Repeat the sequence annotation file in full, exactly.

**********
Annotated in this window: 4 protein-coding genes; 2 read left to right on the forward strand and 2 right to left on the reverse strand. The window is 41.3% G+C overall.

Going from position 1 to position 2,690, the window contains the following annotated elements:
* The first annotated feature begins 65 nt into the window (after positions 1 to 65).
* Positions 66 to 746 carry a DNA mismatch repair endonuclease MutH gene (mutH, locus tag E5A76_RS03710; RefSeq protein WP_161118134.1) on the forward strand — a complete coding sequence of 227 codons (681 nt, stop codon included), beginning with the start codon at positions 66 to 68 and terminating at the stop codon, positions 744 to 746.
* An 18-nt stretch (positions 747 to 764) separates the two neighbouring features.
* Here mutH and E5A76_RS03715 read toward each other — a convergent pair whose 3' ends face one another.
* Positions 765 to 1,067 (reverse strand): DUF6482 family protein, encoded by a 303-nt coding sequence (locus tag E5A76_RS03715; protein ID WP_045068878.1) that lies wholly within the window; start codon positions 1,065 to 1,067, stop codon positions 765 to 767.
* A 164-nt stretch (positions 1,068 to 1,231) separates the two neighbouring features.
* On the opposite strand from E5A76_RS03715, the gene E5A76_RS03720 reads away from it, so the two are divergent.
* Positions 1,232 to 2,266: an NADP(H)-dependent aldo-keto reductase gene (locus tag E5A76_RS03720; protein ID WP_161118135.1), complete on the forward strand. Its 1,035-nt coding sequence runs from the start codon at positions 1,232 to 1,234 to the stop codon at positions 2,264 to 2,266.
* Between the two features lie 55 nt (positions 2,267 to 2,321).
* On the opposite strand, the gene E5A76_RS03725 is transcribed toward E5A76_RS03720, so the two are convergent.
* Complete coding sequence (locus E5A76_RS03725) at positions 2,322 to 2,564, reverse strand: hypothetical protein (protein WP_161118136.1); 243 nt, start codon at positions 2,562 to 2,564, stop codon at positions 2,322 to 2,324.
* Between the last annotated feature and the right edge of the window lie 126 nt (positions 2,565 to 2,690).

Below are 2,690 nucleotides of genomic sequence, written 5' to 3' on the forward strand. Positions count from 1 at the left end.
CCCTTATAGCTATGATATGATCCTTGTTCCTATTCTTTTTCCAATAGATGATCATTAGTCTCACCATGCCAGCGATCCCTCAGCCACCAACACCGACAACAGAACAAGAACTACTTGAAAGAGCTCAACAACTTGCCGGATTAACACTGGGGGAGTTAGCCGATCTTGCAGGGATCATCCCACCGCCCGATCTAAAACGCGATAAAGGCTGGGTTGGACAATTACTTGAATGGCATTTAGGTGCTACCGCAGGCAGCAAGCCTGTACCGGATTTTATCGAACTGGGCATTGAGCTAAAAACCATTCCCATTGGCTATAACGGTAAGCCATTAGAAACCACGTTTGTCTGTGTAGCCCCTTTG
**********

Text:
Annotated in this window: 4 protein-coding genes; 2 read left to right on the forward strand and 2 right to left on the reverse strand. The window is 41.3% G+C overall.

Going from position 1 to position 2,690, the window contains the following annotated elements:
* The first annotated feature begins 65 nt into the window (after positions 1 to 65).
* Positions 66 to 746 carry a DNA mismatch repair endonuclease MutH gene (mutH, locus tag E5A76_RS03710; RefSeq protein WP_161118134.1) on the forward strand — a complete coding sequence of 227 codons (681 nt, stop codon included), beginning with the start codon at positions 66 to 68 and terminating at the stop codon, positions 744 to 746.
* An 18-nt stretch (positions 747 to 764) separates the two neighbouring features.
* Here mutH and E5A76_RS03715 read toward each other — a convergent pair whose 3' ends face one another.
* Positions 765 to 1,067 (reverse strand): DUF6482 family protein, encoded by a 303-nt coding sequence (locus tag E5A76_RS03715; protein ID WP_045068878.1) that lies wholly within the window; start codon positions 1,065 to 1,067, stop codon positions 765 to 767.
* A 164-nt stretch (positions 1,068 to 1,231) separates the two neighbouring features.
* On the opposite strand from E5A76_RS03715, the gene E5A76_RS03720 reads away from it, so the two are divergent.
* Positions 1,232 to 2,266: an NADP(H)-dependent aldo-keto reductase gene (locus tag E5A76_RS03720; protein ID WP_161118135.1), complete on the forward strand. Its 1,035-nt coding sequence runs from the start codon at positions 1,232 to 1,234 to the stop codon at positions 2,264 to 2,266.
* Between the two features lie 55 nt (positions 2,267 to 2,321).
* On the opposite strand, the gene E5A76_RS03725 is transcribed toward E5A76_RS03720, so the two are convergent.
* Complete coding sequence (locus E5A76_RS03725) at positions 2,322 to 2,564, reverse strand: hypothetical protein (protein WP_161118136.1); 243 nt, start codon at positions 2,562 to 2,564, stop codon at positions 2,322 to 2,324.
* Between the last annotated feature and the right edge of the window lie 126 nt (positions 2,565 to 2,690).

Below are 2,690 nucleotides of genomic sequence, written 5' to 3' on the forward strand. Positions count from 1 at the left end.
CCCTTATAGCTATGATATGATCCTTGTTCCTATTCTTTTTCCAATAGATGATCATTAGTCTCACCATGCCAGCGATCCCTCAGCCACCAACACCGACAACAGAACAAGAACTACTTGAAAGAGCTCAACAACTTGCCGGATTAACACTGGGGGAGTTAGCCGATCTTGCAGGGATCATCCCACCGCCCGATCTAAAACGCGATAAAGGCTGGGTTGGACAATTACTTGAATGGCATTTAGGTGCTACCGCAGGCAGCAAGCCTGTACCGGATTTTATCGAACTGGGCATTGAGCTAAAAACCATTCCCATTGGCTATAACGGTAAGCCATTAGAAACCACGTTTGTCTGTGTAGCCCCTTTG